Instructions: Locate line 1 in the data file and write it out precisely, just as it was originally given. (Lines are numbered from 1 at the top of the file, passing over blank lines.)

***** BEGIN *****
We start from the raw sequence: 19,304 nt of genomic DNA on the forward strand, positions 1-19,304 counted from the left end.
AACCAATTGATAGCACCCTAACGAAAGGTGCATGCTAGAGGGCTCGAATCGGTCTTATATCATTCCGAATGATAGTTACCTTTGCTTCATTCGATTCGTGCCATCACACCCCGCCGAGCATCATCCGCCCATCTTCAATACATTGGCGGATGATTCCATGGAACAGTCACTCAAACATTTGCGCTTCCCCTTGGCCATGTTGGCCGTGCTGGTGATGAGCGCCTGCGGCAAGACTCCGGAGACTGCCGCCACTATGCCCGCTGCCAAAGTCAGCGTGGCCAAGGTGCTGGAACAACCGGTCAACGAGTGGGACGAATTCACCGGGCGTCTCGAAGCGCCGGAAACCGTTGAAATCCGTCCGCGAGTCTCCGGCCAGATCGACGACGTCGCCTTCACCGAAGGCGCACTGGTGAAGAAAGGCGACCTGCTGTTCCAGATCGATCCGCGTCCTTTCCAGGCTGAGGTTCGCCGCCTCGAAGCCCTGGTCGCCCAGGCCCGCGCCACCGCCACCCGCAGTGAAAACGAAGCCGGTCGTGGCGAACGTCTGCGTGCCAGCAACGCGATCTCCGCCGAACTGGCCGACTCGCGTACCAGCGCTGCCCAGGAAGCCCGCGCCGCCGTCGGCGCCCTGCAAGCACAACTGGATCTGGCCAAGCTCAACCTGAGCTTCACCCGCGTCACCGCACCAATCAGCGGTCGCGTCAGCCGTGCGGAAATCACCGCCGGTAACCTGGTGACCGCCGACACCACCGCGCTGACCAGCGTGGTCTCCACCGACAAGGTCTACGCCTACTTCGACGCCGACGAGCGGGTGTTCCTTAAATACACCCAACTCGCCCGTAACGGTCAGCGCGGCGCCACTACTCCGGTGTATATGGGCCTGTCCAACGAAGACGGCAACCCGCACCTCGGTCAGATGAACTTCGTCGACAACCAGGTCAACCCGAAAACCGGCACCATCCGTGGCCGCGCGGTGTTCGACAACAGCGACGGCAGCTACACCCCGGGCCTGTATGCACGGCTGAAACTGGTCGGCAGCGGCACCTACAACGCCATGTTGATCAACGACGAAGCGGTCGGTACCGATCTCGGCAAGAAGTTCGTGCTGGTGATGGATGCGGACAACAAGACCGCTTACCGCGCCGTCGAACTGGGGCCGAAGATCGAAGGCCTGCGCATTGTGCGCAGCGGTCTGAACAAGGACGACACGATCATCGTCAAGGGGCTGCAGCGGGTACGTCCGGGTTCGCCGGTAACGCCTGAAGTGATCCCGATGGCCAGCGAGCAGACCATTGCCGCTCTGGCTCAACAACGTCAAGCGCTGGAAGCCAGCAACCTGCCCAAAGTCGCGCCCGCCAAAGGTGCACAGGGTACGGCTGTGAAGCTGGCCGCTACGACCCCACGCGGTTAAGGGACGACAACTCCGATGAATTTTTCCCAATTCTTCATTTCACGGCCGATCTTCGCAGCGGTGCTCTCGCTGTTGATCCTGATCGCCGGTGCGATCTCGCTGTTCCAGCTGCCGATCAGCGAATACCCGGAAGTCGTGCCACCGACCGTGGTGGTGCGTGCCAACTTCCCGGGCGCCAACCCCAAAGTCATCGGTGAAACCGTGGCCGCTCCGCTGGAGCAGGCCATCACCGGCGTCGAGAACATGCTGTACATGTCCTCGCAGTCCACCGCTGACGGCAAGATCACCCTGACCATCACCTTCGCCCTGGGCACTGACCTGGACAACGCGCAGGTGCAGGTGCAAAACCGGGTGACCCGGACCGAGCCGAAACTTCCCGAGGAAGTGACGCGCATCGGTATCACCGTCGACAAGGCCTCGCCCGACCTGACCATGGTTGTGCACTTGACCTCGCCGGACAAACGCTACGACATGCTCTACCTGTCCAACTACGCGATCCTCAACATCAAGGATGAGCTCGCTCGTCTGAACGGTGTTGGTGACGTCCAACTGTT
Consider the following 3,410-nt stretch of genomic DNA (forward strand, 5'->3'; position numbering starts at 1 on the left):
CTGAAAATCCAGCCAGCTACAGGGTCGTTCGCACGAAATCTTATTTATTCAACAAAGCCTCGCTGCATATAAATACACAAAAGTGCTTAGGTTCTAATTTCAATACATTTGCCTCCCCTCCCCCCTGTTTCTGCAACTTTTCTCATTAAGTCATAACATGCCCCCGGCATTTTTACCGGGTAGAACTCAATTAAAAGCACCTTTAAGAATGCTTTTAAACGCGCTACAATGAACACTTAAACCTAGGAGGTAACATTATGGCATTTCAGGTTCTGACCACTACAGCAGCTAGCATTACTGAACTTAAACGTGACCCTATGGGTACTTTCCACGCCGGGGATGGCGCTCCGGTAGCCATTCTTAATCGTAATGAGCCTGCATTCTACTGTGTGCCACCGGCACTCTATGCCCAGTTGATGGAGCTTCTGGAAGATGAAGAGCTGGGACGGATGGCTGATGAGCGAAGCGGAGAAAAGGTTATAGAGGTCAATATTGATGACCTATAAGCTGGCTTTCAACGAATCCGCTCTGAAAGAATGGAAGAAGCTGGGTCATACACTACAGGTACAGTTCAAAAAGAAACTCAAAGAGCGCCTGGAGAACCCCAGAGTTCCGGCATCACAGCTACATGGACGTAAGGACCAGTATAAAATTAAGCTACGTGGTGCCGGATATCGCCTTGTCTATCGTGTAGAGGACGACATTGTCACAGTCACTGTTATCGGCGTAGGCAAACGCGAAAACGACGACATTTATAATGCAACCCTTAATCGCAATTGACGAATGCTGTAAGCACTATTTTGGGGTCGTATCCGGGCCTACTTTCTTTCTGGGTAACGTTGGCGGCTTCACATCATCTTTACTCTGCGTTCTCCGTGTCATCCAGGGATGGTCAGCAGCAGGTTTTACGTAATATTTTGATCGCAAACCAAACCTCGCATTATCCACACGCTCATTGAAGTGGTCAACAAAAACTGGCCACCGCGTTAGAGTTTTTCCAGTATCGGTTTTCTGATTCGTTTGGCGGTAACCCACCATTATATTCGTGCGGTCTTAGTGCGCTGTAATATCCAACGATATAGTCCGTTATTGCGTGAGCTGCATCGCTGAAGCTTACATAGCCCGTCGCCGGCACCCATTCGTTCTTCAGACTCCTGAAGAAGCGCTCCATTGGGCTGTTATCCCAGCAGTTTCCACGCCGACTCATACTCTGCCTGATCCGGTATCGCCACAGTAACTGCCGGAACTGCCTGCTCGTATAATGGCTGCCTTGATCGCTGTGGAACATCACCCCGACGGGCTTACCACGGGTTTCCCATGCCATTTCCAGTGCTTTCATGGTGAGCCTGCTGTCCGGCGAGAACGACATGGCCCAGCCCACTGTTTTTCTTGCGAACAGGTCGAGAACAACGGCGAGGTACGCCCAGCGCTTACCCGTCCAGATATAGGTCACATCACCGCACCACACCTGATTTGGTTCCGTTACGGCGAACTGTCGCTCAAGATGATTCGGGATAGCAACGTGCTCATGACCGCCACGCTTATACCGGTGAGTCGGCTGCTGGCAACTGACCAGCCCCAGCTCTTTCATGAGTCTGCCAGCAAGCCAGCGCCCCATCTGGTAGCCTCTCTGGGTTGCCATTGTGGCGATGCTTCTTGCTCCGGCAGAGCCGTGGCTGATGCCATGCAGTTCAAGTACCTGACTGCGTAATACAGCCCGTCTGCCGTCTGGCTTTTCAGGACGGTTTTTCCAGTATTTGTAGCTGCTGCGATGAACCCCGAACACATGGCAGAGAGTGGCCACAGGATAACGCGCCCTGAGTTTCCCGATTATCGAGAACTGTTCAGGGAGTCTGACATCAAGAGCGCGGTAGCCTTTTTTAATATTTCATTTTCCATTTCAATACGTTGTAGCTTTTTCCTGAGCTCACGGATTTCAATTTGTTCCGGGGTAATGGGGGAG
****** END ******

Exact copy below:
We start from the raw sequence: 19,304 nt of genomic DNA on the forward strand, positions 1-19,304 counted from the left end.